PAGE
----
NEW YORK: Ad fraud is a major activity worth billions of dollars, and now accounts for one third of all digital ad spending in the US, a new study has said.

A report from online security firm Distil Networks surveyed 138 publishers and advertisers to identify the various types of fraud taking place.

Content theft, fake registrations, login attacks, click-impression fraud and skewed analytics featured prominently, Advertising Age reported.

All of these would cost the industry $18.5bn in 2015. And with the Interactive Advertising Bureau having just announced record digital ad spending figures of $27.5bn for the first half of the year, this equates to around 34% of annual digital expenditure.

The report pointed to programmatic buying and selling as one reason for the growth in ad fraud, with increased automation opening new opportunities for the unscrupulous.

Fake traffic, for example, has become a commodity, Bloomberg Businessweek noted recently, with counter-measures spawning counter-countermeasures so that "It's like a game of whack-a-mole," according to Fernando Arriola, vp/ media & integration at ConAgra Food.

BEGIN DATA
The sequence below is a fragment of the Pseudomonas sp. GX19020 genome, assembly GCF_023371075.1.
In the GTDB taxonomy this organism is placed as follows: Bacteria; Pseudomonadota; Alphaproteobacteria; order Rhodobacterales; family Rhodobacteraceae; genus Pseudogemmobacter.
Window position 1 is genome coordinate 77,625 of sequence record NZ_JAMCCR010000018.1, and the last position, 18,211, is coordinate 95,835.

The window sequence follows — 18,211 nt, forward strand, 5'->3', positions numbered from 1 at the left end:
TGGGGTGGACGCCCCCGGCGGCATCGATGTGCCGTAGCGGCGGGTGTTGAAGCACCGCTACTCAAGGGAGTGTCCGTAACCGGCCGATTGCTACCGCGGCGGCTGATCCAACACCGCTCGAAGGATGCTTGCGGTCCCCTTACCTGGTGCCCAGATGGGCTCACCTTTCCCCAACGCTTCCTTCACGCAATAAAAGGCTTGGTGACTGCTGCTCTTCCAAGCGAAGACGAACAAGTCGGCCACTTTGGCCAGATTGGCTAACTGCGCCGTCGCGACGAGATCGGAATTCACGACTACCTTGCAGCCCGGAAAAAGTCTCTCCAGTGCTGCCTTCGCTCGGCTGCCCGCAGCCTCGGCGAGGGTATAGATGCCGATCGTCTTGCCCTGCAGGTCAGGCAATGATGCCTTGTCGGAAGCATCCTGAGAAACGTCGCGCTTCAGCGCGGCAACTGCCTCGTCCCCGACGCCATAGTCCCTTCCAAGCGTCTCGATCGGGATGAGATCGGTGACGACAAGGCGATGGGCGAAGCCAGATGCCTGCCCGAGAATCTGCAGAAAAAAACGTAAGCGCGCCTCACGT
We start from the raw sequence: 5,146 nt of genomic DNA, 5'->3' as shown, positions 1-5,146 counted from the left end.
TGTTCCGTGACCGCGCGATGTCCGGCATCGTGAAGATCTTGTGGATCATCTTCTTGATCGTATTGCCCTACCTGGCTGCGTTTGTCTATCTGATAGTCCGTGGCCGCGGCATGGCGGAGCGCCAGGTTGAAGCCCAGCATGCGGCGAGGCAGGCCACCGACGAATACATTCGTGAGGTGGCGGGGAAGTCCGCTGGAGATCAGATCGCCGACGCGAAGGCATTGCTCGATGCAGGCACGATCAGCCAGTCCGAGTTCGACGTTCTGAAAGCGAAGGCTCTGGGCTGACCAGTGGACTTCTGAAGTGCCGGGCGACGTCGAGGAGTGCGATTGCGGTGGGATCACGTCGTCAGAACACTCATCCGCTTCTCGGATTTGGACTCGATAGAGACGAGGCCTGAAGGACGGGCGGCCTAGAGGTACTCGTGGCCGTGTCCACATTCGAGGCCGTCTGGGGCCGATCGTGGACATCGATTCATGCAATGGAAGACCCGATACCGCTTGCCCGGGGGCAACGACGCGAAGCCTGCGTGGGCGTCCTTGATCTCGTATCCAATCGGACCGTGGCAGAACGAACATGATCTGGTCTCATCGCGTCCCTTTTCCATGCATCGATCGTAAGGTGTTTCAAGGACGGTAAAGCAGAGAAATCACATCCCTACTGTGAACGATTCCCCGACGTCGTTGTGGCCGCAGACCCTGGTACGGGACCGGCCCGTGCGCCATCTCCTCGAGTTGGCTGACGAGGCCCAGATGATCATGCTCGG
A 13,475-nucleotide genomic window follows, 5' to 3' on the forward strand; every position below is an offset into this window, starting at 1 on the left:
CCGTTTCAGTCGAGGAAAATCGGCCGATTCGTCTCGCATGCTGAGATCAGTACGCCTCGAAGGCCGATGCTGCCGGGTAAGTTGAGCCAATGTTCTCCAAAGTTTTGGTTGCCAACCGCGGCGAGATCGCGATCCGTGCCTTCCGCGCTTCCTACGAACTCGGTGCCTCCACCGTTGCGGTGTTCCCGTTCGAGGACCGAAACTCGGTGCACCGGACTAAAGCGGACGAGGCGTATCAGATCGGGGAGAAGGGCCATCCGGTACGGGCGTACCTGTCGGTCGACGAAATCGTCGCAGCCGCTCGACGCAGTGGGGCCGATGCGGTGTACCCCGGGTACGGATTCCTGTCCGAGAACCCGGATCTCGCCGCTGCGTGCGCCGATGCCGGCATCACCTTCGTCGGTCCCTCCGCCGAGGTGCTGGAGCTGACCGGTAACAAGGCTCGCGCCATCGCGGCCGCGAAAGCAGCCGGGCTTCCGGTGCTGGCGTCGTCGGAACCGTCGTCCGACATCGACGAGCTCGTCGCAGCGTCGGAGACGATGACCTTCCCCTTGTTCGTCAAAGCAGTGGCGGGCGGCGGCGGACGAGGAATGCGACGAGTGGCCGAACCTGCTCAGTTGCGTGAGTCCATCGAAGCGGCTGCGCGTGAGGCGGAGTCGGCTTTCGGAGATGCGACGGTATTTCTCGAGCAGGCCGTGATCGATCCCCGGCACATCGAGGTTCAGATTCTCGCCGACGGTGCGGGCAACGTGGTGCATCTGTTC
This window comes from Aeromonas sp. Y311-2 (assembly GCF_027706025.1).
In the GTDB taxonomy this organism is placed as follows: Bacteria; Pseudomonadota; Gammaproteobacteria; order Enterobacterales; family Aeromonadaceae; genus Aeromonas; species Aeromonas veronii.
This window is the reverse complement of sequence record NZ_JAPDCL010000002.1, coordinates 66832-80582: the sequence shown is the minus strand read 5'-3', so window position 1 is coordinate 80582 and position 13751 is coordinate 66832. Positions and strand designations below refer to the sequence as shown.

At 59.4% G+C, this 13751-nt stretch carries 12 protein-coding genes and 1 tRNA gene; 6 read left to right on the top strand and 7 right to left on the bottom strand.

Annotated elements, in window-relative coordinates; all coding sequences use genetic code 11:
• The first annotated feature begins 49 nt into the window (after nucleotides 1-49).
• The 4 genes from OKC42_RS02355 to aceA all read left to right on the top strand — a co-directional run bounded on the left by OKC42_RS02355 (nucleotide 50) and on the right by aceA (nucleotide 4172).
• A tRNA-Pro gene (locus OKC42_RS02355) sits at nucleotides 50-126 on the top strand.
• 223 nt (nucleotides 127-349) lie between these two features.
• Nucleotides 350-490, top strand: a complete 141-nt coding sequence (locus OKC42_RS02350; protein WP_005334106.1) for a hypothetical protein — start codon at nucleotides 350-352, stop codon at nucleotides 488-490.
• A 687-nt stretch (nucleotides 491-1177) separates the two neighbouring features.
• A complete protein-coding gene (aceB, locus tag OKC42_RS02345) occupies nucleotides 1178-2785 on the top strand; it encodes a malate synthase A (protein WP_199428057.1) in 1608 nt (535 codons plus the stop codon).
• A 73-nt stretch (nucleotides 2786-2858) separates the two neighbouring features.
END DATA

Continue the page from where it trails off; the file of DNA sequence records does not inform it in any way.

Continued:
This level of fraud means that around four in ten advertisers are now willing to pay a premium – of 11% or more – for certified, non-human traffic.

"Fraud thrives when advertisers measure the wrong events like page views, video views – those are events that both a human and a bot can do," noted Adam Epstein, COO of adMarketplace, a programmatic search advertising marketplace.

He argued that this meant ad networks had a reason to allow fake traffic to exist. But, "if advertisers are measuring things only humans can do, like pulling out a credit card and paying for something, then the ad networks are going to have every incentive to kick bot traffic out".

That means advertisers and agencies paying closer attention to their analytics, and, "scrubbing out the bad and useless stuff", added Augustine Fou, founder of Marketing Science Consulting Group.

This was making a noticeable dent in ad fraud, he said. "That same group is then adopting more advanced detection technologies to detect and mitigate the advanced bots."

Ad fraud may eventually turn into a manageable nuisance like shoplifting, Bloomberg said, "something that companies learn to control without ever eradicating".

Data sourced from Advertising Age, Bloomberg Businessweek; additional content by Warc staff